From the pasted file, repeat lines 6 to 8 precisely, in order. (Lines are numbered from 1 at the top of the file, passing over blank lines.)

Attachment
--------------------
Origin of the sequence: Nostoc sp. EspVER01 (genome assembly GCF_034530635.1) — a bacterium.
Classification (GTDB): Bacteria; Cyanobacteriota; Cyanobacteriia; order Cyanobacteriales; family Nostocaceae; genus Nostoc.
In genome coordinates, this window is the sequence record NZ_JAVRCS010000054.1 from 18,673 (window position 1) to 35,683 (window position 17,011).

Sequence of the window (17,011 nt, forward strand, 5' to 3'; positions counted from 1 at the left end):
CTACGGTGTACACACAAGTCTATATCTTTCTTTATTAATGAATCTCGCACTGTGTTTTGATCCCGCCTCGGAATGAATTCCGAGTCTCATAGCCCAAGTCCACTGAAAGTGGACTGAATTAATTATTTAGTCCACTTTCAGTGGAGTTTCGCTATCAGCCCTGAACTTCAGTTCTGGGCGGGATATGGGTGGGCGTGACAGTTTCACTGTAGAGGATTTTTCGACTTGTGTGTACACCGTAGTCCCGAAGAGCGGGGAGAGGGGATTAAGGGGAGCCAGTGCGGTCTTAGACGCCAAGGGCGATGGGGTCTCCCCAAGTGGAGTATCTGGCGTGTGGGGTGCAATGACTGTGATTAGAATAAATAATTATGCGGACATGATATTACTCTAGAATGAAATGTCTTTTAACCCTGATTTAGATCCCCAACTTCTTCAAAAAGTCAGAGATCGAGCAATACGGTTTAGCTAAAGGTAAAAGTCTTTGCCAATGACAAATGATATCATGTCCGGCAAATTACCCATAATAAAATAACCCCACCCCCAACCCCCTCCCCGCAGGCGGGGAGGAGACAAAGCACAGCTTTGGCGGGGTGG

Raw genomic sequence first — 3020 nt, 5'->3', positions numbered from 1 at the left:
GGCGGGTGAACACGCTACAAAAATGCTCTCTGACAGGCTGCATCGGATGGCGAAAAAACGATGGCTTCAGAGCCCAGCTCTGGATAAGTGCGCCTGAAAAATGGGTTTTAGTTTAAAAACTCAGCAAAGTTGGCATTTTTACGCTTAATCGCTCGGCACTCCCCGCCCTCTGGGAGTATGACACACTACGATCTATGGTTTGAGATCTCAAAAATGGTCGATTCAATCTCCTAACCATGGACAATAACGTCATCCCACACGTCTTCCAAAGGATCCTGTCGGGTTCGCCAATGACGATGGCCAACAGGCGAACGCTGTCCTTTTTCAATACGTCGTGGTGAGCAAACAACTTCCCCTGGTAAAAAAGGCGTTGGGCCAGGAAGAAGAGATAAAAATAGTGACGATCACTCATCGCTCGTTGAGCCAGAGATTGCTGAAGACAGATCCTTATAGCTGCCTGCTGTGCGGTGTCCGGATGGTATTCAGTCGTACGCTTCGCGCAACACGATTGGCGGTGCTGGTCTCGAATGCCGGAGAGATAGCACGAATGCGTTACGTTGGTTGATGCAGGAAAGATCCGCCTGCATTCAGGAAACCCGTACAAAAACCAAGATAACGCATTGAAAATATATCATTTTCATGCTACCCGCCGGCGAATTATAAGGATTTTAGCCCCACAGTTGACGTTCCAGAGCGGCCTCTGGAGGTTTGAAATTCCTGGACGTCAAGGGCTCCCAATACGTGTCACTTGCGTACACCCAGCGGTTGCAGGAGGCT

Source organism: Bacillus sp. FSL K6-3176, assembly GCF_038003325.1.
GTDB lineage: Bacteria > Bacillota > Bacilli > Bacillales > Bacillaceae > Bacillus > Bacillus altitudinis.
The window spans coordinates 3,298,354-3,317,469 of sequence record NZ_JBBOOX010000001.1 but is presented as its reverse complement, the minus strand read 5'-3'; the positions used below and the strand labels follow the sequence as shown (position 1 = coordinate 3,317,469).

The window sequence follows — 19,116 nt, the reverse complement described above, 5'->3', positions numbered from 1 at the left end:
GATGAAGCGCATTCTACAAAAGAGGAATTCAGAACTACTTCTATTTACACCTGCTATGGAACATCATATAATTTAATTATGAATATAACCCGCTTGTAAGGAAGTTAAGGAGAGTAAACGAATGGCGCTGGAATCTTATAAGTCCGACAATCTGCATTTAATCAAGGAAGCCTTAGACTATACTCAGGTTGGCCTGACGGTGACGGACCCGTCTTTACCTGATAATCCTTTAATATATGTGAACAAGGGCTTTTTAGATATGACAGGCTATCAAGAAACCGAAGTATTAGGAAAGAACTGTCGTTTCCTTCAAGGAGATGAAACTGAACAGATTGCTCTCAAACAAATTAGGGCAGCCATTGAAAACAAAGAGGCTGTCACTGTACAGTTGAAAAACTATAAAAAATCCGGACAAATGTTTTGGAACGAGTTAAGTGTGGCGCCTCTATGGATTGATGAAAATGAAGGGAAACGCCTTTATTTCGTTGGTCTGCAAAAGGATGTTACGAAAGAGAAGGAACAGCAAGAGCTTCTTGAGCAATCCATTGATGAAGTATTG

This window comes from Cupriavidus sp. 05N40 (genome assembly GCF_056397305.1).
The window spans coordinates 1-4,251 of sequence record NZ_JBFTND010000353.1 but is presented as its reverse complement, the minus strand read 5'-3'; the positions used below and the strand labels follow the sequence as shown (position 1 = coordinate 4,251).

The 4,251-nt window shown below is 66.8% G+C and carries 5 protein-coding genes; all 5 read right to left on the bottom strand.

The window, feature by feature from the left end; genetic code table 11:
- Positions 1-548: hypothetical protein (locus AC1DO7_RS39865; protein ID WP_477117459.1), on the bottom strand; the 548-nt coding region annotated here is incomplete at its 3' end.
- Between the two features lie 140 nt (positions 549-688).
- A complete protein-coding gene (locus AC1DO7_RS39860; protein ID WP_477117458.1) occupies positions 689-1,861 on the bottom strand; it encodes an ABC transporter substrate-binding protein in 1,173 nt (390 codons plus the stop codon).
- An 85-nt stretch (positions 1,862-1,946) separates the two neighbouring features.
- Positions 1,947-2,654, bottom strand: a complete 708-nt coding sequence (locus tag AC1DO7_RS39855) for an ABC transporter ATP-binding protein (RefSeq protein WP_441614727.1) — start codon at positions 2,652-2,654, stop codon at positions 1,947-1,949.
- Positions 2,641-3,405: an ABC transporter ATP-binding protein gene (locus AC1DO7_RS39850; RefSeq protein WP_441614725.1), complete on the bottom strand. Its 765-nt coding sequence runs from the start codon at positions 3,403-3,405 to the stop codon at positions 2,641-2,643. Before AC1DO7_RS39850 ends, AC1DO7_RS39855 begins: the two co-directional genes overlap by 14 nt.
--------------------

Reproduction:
Raw genomic sequence first — 3020 nt, 5'->3', positions numbered from 1 at the left:
GGCGGGTGAACACGCTACAAAAATGCTCTCTGACAGGCTGCATCGGATGGCGAAAAAACGATGGCTTCAGAGCCCAGCTCTGGATAAGTGCGCCTGAAAAATGGGTTTTAGTTTAAAAACTCAGCAAAGTTGGCATTTTTACGCTTAATCGCTCGGCACTCCCCGCCCTCTGGGAGTATGACACACTACGATCTATGGTTTGAGATCTCAAAAATGGTCGATTCAATCTCCTAACCATGGACAATAACGTCATCCCACACGTCTTCCAAAGGATCCTGTCGGGTTCGCCAATGACGATGGCCAACAGGCGAACGCTGTCCTTTTTCAATACGTCGTGGTGAGCAAACAACTTCCCCTGGTAAAAAAGGCGTTGGGCCAGGAAGAAGAGATAAAAATAGTGACGATCACTCATCGCTCGTTGAGCCAGAGATTGCTGAAGACAGATCCTTATAGCTGCCTGCTGTGCGGTGTCCGGATGGTATTCAGTCGTACGCTTCGCGCAACACGATTGGCGGTGCTGGTCTCGAATGCCGGAGAGATAGCACGAATGCGTTACGTTGGTTGATGCAGGAAAGATCCGCCTGCATTCAGGAAACCCGTACAAAAACCAAGATAACGCATTGAAAATATATCATTTTCATGCTACCCGCCGGCGAATTATAAGGATTTTAGCCCCACAGTTGACGTTCCAGAGCGGCCTCTGGAGGTTTGAAATTCCTGGACGTCAAGGGCTCCCAATACGTGTCACTTGCGTACACCCAGCGGTTGCAGGAGGCT

Source organism: Bacillus sp. FSL K6-3176, assembly GCF_038003325.1.